by Mandy SaelerHeather CoferLeslie Ludythe setapartgirl TeamJess WhiteJasmin Howell
An Introduction from Leslie LudyOne of the most convicting statements I’ve ever read is “A pure heart is one to which all that is not of God is strange and jarring” (John Tauler, as quoted in God’s Missionary, by Amy Carmichael). As Christians who are set apart for Jesus Christ, the ungodly sights and sounds of our culture should never feel “comfortable” to us.
by Mandy SaelerHeather Coferthe setapartgirl TeamJess WhiteJasmin Howell
An Intro From LeslieIt was Christmas Eve, and I was eight years old. Our house was completely dark except for the sparkle of candles that my mother had placed around the house, and the radiant glow of Christmas lights from our colorfully decorated tree. The air seemed to sparkle with heavenly light as our family gathered in the living room to read the Christmas story from the Bibl
by Lauren Robertsonthe setapartgirl TeamSarah Guthrie
Written by Sarah Guthrie:It had become a treasured Sunday morning rhythm in the "coming of age" season in my life. While the rest of our house had a classic case of get-out-the-door-in-time-for-church mayhem, time slowed to a leisurely pace as I admired the adept movements my step-mom made in sweeping a trace of blush across her cheek.
by Mandy SaelerHeather Coferthe setapartgirl TeamJess WhiteJasmin HowellSarah Guthrie
Romance novels, chick-flicks, sensual magazines, and more — everywhere we look there are land mines of relational compromise awaiting us. As Christians, it’s easy to turn to the “tamer” versions of these things to fulfill our desire to fantasize about our own personal fairy tale and imagine the charming prince
by Heather Coferthe setapartgirl TeamJess WhiteJasmin Howell
Jess says:Unforgiveness and bitterness walk hand-in-hand. We often think that these two wily fellows can be kept contained in nice little pots, reserved to poison just one person, but that isn’t the case. They always spread to other parts of the garden of our heart and wreak havoc in our other relationships.
An Intro from LeslieA girl I knew was struggling with nightmares and fearful, irrational thoughts on a nearly-constant basis. One afternoon as we met together for prayer, she casually mentioned that she’d just come from a movie. When she told me which one she’d seen, I was taken aback.
1926 - 2015The ministry of Set Apart Girl® has been greatly impacted by Elisabeth Elliot’s life. We will dearly miss her. As a tribute to this heroine of the faith, we’d like to share a few ways that Elisabeth Elliot’s example has inspired us each along the narrow way of the Cross. Her Influencefrom Leslie LudyI remember reading a book preface by Elisabeth El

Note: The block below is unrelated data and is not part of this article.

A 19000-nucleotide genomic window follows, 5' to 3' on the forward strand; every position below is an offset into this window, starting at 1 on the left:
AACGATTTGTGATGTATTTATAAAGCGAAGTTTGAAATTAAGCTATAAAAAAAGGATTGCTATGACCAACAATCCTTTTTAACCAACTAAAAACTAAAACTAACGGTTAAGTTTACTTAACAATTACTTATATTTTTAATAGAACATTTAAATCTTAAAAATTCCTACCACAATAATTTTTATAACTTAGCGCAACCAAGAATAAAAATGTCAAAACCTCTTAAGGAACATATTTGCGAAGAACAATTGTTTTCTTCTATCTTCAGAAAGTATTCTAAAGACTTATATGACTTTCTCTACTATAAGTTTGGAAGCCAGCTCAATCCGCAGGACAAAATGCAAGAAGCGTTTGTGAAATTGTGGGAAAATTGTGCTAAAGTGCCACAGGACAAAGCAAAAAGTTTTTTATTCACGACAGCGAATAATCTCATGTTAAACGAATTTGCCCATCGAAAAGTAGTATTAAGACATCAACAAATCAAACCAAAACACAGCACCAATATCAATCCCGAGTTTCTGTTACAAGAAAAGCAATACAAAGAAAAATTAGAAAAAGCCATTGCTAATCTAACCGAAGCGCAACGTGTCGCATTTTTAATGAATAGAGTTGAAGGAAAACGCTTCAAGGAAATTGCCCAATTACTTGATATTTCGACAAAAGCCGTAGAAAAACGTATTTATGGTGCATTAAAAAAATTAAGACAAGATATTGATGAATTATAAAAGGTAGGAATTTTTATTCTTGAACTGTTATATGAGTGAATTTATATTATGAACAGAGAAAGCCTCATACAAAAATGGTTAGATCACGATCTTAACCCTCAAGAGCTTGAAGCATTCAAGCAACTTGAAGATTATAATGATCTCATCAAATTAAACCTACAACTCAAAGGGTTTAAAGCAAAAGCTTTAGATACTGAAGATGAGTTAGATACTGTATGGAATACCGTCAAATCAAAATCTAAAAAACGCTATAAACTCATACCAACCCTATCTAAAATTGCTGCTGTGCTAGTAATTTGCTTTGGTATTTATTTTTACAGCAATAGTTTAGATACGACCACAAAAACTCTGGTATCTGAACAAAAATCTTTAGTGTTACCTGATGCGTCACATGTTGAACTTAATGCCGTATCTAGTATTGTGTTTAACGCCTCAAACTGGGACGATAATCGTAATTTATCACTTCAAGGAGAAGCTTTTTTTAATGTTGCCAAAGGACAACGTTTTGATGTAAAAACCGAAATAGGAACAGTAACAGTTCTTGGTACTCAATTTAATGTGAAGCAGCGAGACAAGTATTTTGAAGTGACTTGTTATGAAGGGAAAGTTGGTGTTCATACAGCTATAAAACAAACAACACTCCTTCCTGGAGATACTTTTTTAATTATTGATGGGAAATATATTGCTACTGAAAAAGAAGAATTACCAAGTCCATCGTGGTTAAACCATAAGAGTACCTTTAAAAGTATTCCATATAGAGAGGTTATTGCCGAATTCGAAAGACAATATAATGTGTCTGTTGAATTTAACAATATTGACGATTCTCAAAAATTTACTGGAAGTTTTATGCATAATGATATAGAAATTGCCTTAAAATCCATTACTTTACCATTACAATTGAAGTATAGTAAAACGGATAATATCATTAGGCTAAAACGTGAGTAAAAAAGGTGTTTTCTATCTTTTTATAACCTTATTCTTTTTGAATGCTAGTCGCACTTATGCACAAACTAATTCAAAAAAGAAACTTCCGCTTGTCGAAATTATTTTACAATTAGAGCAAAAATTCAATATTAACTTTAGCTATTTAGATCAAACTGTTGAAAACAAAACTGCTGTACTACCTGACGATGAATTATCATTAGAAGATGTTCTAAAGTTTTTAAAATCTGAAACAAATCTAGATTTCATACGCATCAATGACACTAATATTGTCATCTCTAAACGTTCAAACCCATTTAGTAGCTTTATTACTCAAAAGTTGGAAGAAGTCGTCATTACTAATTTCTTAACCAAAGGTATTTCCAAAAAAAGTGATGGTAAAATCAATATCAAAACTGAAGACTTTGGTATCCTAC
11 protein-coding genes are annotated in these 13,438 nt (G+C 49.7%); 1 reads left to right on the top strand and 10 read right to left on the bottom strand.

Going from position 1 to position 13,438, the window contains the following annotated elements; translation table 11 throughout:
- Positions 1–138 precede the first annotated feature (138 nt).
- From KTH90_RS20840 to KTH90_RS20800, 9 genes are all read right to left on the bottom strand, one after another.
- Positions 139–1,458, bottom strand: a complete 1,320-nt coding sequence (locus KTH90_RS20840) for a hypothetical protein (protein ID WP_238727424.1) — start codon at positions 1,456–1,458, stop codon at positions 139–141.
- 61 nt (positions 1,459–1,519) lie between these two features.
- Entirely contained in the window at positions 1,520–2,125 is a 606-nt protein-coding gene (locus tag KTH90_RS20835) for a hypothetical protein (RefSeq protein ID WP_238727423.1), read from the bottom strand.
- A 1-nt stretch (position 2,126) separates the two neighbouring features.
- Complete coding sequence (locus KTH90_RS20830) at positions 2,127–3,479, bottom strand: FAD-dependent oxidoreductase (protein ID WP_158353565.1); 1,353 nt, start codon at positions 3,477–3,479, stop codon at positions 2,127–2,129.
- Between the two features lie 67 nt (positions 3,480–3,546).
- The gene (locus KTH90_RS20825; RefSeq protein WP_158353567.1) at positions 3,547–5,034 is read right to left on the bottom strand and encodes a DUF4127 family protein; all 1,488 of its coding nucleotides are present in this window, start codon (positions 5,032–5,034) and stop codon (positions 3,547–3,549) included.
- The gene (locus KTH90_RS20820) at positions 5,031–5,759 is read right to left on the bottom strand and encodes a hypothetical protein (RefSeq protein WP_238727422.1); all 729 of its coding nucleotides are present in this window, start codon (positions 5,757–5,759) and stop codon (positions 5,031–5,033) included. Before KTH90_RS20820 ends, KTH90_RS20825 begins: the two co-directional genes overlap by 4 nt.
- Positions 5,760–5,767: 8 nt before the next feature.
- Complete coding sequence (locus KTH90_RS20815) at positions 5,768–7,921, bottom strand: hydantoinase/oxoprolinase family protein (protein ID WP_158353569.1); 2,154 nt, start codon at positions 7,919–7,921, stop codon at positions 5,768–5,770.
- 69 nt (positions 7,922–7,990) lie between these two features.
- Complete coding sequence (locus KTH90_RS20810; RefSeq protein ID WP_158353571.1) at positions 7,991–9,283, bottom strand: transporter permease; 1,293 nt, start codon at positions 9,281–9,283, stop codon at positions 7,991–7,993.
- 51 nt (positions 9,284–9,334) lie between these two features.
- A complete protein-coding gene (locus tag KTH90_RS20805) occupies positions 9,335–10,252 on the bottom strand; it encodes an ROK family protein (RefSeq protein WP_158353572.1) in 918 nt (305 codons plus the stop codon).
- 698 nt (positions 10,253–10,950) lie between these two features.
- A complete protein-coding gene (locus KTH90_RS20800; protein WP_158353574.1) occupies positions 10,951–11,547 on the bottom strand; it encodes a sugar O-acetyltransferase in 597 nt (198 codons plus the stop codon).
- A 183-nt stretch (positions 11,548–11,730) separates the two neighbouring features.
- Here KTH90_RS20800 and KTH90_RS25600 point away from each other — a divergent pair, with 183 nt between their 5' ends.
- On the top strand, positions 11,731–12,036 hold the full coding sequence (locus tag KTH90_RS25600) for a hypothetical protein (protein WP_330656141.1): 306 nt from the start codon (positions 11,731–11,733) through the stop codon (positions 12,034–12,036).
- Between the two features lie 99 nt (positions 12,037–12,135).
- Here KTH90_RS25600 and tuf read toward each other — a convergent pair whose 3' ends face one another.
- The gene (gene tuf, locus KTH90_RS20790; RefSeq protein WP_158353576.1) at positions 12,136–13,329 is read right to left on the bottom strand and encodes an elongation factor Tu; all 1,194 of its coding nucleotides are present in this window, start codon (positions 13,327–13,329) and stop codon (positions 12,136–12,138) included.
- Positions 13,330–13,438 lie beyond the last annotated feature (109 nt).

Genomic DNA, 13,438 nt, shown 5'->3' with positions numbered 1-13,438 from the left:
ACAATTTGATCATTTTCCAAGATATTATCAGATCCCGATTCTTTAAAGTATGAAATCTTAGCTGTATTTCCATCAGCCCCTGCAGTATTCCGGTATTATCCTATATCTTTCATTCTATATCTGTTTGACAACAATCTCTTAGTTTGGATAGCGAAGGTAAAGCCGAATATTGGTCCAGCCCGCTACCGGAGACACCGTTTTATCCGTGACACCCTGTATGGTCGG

“It’s too hard to find anything modest within my budget” “If I didn’t have such long legs, maybe I’d be able to find a skirt that covers my knees.”“Well, at least I’m dressing more modestly than most girls my age.”“But it’s the only top I have that matches my favorite skirt.”“I’m just going to be hanging
You see it everywhere - the push for self-promotion. Ads for clothing, beauty products, cars, food, you name it, all scream, “If you have this, you will get all the attention you crave! Your insecurities will be thrown to the wind and you’ll be happier than ever!” Or, “Just be who you are! Don’t let the opinions of others hinder you.
Some are big, some are small. We begin making decisions from the moment we open our eyes in the morning: what am I going to wear? What am I going to eat for breakfast? Should I do my grocery shopping this morning or this afternoon? Other decisions are much more weighty than that, and have a great significance, sometimes even changing the direction of our lives.
Flirting - it is such a common, accepted practice. Many people would even say it is a perfectly fine and sometimes necessary way of relating to the opposite sex. Some might say that having a forward, provocative demeanor is the best way to be attractive to guys. This mindset has also crept it’s way into the church.
At around the age of fourteen, there was one older girl in our church that I looked up to as the epitome of godly femininity. She was tall and elegant, soft-spoken and kind, meek and modest ... at least that’s what I thought. Imagine my dismay then,when I saw her in a rather revealing evening dress. It entirely baffled and confused my understanding of modesty.